The goal of this post is to clear up a few misconceptions that I saw in the comments, and to show you exactly what I mean about sitewides that could be problematic both now and in the near future for over-optimization algorithms and filters.
Footer Links Are Not (Inherently) Bad
One question I saw a few times was about if we should use sitewide footers at all. My answer to this is “absolutely!” Footer links can be awesome for the user experience. Especially in the growing world of mobile surfing of the Internet, there is an increasing need for good navigation at the bottom of websites that allows users to navigate to a place on the site that makes sense, without necessitating scrolling back to the top of the page.
Footer links like SEOmoz’s are fine, as they point people to the most important and useful pages on the website. People expect to see them there:
Zappos does this as well, though interestingly they do not have the same footer on the homepage as they do on their category pages (take a look at the homepage and this category to see the difference). They are not overloading you with anchor text and taking you to irrelevant pages from every page, though. Their main footer is large, yes, but contains useful links for the user.
The Problem is Scale
Footers like these become an issue when they are scaled out across a full website and also into microsites. This is a common practice for large sites, especially in the travel/hotels/tourism industries.
But if you scale this out to a sitewide section, such as in the hotels site above, then every page becomes like a homepage linking with optimized anchor text. And often these links are irrelevant and don’t add value to the user.
Microsites/Franchises Can Be Dangerous
I recently came across a site that also has many third-party franchise sites. Each of these sites is built off a template (which is not necessarily an issue) and provides local content specific to the area where the franchise is located. Each of the sites, in my opinion, adds value to the user.
When you take this out to scale, the linking between the sites (and all of the links shown in the microsite example are sitewide) begins to look thus:
The best way to steer clear of these over-linking issues that could and probably will get you into trouble, is to categorize your pages. Inside Distilled, we often talk about these categories as “page types”, but basically we’re talking about the different levels of the pages on your site.
One thought as to how to improve your internal linking, but in an algorithm-update-friendly way, is to interlink between the different levels in ways that make sense. The ultimate best answer would be to create an internal linking schema or algorithm that allows you to link to these pages automatically depending on how you best decide the pages fit.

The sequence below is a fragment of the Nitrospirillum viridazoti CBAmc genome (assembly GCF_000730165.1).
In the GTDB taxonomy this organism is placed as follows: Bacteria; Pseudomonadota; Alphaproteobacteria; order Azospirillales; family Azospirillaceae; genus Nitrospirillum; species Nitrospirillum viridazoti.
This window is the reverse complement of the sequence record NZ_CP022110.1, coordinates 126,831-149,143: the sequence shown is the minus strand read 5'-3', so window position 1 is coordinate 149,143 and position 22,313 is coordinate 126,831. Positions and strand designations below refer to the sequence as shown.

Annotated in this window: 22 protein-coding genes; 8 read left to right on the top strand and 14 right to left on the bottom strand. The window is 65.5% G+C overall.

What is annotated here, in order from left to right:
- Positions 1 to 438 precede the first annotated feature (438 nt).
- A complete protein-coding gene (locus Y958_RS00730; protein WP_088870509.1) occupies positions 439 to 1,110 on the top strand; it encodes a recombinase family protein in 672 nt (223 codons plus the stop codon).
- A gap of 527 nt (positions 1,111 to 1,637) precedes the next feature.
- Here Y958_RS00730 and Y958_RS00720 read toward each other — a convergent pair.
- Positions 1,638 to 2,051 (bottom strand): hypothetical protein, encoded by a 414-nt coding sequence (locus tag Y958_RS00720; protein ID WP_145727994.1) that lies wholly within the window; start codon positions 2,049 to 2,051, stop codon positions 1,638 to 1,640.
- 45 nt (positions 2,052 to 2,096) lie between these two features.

You’ll end up now with linking that looks thus, with all of the pages pointing in being pages in the same geographical category:
Parallel Internal Linking
As I said in the video, it doesn’t make sense to link to all of your important category pages from every other category page, as this is bad from a user perspective. If someone is looking for a Washington DC hotel, they’re not interested in seeing London hotels probably. If someone is looking for London hotels, they are probably not interested in Orlando hotels, but they might be interested in Paris or Munich hotels.
Then, pattern match the continents, then countries, then cities. If we do this, then your London hotels page could like this way, with links in the sidebar to Paris, Munich, Amsterdam, etc and not links to Orlando and Atlanta –
ccTLD Internal Linking
A tip that I gave in the video is to link between your relevant pages on your ccTLDs (.co.uk, .fr, etc) to the relevant page on the other TLDs. Using this methodology, we end up with the following structure and linking patterns instead of the craziness seen above:
How Do I Test This?
As with any blog post you read, you should take the advice with a grain or two of salt. I don’t care who writes it, you need to do your own testing and competitor research to find out what is working and then how you can stay competitive while also not putting your website in danger.
Do Your Competitor Research
I found the principles talked about here by doing a deep dive into how competitors are getting their rankings (this is one factor of many). I found how they are linking and compared that against their traffic to see how it is trending.
You need to do the same. I recommend starting off with your most competitive term and reverse-engineering their strategies, looking specifically at external links, internal links, and content. You might find that you are being beaten because they have superior useful content. Or maybe you’ll find that their internal linking is better, and you can learn from their strategies.
Work With Your UX Team or Developer
Now, depending on the size of your company, you might have a dedicated UX team. If you’re working on the scale that I am talking about here, you need to have a UX team, even. Get them to help you categorize your pages and levels, and then work with them to create mockups using a tool like Balsamiq (the tool I used for the illustrations here).
Start off NoFollowing Links instead of Removing
Some people in the comments on the Whiteboard Friday recommended starting to test this by nofollowing your excessive internal linking instead of removing links. I think this is a good place to start, on a small sample of your pages, so that you can test the potential gains or losses experienced through these strategies.
Ultimately though, if these strategies work for you, then you will want to create new page layouts so that your categorization can help you effectively interlink. Slapping a no-follow on these links is only a band-aid, as we are also concerned about conversions and not just rankings.